Lastly it does seem that the location question, really does depend where the current location is. The higher numbers last year may also indicate that Austin was easier to get to for most people, whereas a more easterly location, such as Florida, may restrict the ability to attend for those on the west coast. It would be interesting to see whether a similar opposite trend would result if the conference was held in Nevada, California, Oregon, Idaho, Utah or Arizona. There must be several Perl Monger groups in those states, so if you're in one, perhaps think about balancing out the number of eatern hosting states ;)

File Under: community / conference / perl / yapc

100 Nights

Posted on 13th July 2014

100 in more ways than one!

100 #1

11 years ago I was eager to be a CPAN Author, execpt I had nothing to release. I tried thinking of modules that I could write, but nothing seemed worth posting. Then I saw a post on a technical forum, and came up with a script to give the result the poster was looking for. Looking at the script I suddenly realised I had my first module. That script was then released as Calendar::List, and I'm pleased to say I still use it today. Although perhaps more importantly, I know of others who use it too.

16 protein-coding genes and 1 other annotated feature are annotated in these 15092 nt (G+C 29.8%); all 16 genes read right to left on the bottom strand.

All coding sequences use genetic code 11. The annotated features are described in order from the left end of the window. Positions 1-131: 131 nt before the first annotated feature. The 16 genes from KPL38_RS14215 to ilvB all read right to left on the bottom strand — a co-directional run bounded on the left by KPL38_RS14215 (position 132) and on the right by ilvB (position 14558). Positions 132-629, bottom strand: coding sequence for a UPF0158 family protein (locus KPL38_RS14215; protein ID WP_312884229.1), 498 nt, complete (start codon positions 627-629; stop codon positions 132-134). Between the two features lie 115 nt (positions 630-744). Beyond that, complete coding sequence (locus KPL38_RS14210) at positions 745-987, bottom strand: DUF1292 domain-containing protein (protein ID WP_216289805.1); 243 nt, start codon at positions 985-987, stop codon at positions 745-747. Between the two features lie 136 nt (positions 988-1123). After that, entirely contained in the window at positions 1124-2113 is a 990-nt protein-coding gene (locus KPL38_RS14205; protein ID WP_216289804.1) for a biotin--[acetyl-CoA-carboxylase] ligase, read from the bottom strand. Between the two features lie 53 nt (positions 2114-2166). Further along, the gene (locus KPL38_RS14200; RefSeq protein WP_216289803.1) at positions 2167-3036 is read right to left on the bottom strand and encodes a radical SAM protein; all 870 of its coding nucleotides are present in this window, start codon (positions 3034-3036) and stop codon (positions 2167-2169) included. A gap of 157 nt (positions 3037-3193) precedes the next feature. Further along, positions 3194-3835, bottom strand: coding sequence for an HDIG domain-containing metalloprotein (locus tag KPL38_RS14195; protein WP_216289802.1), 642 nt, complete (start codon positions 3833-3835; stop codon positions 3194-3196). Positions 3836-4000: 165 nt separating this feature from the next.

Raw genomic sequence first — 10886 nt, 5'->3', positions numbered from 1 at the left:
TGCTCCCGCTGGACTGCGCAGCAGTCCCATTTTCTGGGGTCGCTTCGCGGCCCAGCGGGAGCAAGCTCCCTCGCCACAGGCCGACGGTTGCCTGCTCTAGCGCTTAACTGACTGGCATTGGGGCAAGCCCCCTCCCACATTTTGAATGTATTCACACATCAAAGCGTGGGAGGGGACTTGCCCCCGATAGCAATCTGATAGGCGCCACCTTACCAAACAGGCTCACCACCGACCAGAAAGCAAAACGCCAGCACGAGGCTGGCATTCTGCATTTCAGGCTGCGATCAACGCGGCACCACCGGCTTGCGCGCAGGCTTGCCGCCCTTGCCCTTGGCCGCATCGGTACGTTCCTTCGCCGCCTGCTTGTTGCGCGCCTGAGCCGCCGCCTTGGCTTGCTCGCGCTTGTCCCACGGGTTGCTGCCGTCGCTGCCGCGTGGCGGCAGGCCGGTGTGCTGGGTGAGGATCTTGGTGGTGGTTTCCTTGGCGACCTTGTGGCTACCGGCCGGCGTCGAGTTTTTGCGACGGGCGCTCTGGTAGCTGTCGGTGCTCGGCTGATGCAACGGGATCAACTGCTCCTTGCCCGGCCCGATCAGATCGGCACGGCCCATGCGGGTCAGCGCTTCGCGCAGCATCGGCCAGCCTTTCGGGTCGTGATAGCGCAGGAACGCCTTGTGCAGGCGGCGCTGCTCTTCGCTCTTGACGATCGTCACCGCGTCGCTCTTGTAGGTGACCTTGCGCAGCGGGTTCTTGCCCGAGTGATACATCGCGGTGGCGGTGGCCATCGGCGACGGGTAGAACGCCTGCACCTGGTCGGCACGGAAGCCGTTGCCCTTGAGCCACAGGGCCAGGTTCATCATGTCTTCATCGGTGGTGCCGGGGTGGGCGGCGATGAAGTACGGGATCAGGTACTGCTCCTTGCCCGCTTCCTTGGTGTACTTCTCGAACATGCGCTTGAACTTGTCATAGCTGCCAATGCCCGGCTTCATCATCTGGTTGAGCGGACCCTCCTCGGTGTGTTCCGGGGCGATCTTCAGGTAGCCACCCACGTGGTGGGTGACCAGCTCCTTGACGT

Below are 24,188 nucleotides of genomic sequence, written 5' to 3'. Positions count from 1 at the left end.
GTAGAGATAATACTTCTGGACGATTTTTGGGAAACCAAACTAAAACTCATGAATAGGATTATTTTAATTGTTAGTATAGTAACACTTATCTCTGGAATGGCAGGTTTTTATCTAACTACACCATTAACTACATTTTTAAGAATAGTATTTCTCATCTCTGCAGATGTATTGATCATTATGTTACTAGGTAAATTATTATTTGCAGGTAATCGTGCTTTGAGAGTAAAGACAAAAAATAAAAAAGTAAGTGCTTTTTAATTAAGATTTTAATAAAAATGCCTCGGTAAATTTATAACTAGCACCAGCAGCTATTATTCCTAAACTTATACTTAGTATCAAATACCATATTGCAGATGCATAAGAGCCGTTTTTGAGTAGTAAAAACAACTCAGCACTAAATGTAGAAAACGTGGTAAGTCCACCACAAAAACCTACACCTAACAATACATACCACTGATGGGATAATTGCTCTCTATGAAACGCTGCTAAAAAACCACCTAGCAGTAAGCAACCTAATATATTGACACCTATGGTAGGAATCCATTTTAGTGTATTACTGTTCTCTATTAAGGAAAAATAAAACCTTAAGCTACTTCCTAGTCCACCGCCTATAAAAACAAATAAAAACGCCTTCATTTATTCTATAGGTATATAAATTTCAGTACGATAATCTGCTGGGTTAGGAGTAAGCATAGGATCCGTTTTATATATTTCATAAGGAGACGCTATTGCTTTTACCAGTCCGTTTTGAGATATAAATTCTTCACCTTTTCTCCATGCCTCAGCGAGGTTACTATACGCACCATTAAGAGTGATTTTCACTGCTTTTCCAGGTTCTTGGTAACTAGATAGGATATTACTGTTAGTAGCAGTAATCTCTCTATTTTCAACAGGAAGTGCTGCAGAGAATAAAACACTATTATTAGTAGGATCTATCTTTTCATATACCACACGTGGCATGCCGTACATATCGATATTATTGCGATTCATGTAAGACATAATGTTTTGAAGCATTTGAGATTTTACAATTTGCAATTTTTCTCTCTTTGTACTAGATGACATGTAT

Since then, I have slowly increased my distributions to CPAN. However, it wasn't until I got involved with CPAN Testers that my contributions increased noticeably. Another jump was when I wrote some WWW::Scraper::ISBN driver plugins for the Birmingham Perl Mongers website to help me manage the book reviews. I later worked for a book publishing company, during which time I added even more. My next big jump was the release of Labyrinth.

In between all of those big groups of releases, there have been several odds and ends to help me climb the CPAN Leaderboard. Earlier this year, with the idea of the Monthly New Distribution Challenge, I noticed I was tantalisingly close to having 100 distributions on CPAN. I remember when Simon Cozens was the first author to achieve that goal, and it was noted as quite an achievement. Since then Adam Kennedy, Ricardo Signes and Steven Haryanto have pushed those limits even further, with Steven having over 300 distributions on CPAN!